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I am looking at putting together a 532 for my '72 Country Squire and have a question about cooling. I know for this combo it has an over bore of .080 and I was wondering if this would have an effect of running hotter on the street as opposed to going with a 521 or a 514 stroker which I think are .040 over bores. I am not exactly sure what the best size stokers on these engines iwould be, so if anyone has any expertise, please chime in and also please give me some ideas as to what would be a decent set of cylinder heads for an engine like this. I basically want a torque monster with a very smoothe idle that makes a lot of power with maybe an ocassional trip down the drag strip, Is this too much to ask out of a 6,000 pound wagon? -Mike
 

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Most of the 460 blocks will bore to .080 but they all need to be sonic checked first since there's no consistancy in the thickness. If they can be bored that far the motor will not run hot. I have a 532 in a Mustang drag car with 14.5-1 compression that was on race fuel for the last 3 years and I could idle forever in the pits and only see 180 degrees. The 2 bolt mains will be fine for your build and the most user friendly bang for your buck heads are the Trick Flow "Street" heads. Summit Racing has them. The new SCJ's require you to make new valve reliefs. You'll need a big carb, at least 1000cfm or more. Chris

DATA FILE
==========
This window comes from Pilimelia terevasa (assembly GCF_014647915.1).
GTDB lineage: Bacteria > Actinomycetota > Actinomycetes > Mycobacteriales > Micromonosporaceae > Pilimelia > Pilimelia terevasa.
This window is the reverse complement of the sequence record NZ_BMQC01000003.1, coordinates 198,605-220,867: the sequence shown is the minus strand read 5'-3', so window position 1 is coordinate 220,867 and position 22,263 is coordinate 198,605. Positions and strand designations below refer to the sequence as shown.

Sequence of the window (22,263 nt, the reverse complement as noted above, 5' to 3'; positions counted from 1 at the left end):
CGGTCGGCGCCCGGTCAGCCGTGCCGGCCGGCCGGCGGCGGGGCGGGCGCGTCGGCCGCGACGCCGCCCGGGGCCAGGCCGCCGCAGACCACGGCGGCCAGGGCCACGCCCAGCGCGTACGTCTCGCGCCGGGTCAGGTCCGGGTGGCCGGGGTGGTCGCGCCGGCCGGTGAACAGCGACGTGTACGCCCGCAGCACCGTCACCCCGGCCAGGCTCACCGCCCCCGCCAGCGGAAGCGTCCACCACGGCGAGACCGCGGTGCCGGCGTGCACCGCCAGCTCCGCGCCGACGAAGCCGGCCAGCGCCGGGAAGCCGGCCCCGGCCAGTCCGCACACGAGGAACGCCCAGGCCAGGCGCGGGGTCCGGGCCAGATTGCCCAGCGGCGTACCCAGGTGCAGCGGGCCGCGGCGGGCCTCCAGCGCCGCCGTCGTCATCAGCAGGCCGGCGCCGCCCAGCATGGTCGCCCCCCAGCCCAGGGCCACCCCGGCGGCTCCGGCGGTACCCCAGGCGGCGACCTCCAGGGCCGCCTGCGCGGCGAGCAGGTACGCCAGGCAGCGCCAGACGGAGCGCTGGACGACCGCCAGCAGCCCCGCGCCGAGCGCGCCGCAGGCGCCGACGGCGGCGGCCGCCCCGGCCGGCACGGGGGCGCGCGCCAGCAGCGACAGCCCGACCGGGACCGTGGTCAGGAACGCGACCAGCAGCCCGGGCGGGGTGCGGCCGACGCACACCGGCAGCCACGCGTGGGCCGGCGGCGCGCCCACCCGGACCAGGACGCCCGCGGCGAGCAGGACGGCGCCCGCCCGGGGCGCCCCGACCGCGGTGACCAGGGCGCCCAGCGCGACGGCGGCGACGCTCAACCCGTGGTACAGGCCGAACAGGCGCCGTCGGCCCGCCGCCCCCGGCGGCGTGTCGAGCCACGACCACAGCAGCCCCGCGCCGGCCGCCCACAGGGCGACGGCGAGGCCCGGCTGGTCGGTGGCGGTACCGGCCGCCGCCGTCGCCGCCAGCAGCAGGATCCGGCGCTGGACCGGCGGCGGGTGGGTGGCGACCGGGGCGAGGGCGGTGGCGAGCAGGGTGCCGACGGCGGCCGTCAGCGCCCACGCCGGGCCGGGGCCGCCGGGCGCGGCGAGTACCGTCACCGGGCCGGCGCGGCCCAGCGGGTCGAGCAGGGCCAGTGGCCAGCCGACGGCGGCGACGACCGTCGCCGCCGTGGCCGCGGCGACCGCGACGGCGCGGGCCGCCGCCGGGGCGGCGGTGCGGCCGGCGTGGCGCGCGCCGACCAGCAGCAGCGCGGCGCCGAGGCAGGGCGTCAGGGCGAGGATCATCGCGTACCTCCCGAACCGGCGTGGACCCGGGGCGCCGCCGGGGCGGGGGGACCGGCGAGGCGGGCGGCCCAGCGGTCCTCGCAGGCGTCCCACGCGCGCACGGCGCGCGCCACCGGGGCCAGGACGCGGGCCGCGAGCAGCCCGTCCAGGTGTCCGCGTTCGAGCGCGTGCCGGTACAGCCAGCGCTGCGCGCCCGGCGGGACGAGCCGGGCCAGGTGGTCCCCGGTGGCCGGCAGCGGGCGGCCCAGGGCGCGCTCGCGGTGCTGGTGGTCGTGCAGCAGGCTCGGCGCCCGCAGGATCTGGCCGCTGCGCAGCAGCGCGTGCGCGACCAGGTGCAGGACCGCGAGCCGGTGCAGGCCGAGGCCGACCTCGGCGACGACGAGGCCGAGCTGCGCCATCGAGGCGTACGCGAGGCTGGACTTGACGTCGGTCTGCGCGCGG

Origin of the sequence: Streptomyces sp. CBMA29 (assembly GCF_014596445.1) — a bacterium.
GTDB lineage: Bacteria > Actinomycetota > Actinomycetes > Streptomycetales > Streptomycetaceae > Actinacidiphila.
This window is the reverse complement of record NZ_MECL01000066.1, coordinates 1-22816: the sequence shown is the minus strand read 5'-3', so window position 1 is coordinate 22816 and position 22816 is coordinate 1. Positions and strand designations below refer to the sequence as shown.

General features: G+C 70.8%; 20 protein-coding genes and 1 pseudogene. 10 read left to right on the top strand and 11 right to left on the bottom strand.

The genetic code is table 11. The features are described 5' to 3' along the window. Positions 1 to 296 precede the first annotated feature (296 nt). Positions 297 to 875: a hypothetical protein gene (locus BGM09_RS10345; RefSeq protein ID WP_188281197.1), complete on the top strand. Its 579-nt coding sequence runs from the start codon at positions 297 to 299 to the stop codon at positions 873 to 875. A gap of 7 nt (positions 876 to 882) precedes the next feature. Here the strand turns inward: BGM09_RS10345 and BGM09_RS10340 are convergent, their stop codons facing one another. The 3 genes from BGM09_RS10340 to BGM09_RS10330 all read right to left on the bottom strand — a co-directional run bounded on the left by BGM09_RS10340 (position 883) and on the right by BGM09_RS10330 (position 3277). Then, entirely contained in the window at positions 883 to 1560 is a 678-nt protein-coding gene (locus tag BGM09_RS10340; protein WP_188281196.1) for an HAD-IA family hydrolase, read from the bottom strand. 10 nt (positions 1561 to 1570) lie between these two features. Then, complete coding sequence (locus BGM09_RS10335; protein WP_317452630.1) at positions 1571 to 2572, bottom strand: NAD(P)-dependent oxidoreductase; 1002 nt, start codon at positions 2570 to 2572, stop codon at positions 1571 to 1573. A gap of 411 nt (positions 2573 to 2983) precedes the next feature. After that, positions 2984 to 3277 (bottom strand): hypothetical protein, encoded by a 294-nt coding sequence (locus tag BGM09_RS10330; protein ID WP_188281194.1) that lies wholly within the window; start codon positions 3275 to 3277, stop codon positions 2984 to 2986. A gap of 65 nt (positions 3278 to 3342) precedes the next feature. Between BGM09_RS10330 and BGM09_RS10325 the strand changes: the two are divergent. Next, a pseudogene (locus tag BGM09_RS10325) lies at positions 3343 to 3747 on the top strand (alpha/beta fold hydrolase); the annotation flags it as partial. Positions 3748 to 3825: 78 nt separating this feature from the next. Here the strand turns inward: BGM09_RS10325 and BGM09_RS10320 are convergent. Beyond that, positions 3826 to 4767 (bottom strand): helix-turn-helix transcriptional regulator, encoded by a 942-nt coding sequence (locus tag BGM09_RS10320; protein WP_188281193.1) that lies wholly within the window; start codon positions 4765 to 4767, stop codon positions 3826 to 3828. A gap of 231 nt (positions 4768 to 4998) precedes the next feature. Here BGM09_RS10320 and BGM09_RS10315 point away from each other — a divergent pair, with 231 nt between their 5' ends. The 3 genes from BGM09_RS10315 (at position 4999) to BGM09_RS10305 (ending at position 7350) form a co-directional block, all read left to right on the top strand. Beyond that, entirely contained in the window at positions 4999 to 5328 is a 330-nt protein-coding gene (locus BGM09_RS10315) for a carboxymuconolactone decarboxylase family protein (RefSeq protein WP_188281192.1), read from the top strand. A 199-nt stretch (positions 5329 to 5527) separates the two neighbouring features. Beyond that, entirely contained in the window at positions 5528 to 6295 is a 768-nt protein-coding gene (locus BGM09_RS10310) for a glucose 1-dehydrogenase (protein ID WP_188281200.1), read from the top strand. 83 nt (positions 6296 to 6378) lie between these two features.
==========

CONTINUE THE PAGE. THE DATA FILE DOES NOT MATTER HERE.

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I am running a 545 in my '71 Torino. This is a 4.5" stroke, and 4,390 piston (.030" over).

With an Edelbrock water pump, 6 blade flex fan, 31x19 two core aluminum radiator, full fan shroud, and A/C, the car runs 1t 185 to 195 all day long.

In traffic, the hottest it has gotten is 200, and that is with 105 degree outside air temps.

I would be wary of large overbores on the 429/460 blocks. I am using a D9TE truck block because it has deeper cylinder bores, good for piston support at BDC with a large stroker. Unfortunately, the common consensus is that these blocks are cast a little thinner than the earlier D1VE blocks. The extra few cubes are really not worth it.

If you go .080 on the bore, and have a mishap you're going to be hard pressed to fix the block.

Just my 2 cents.

Greg
 
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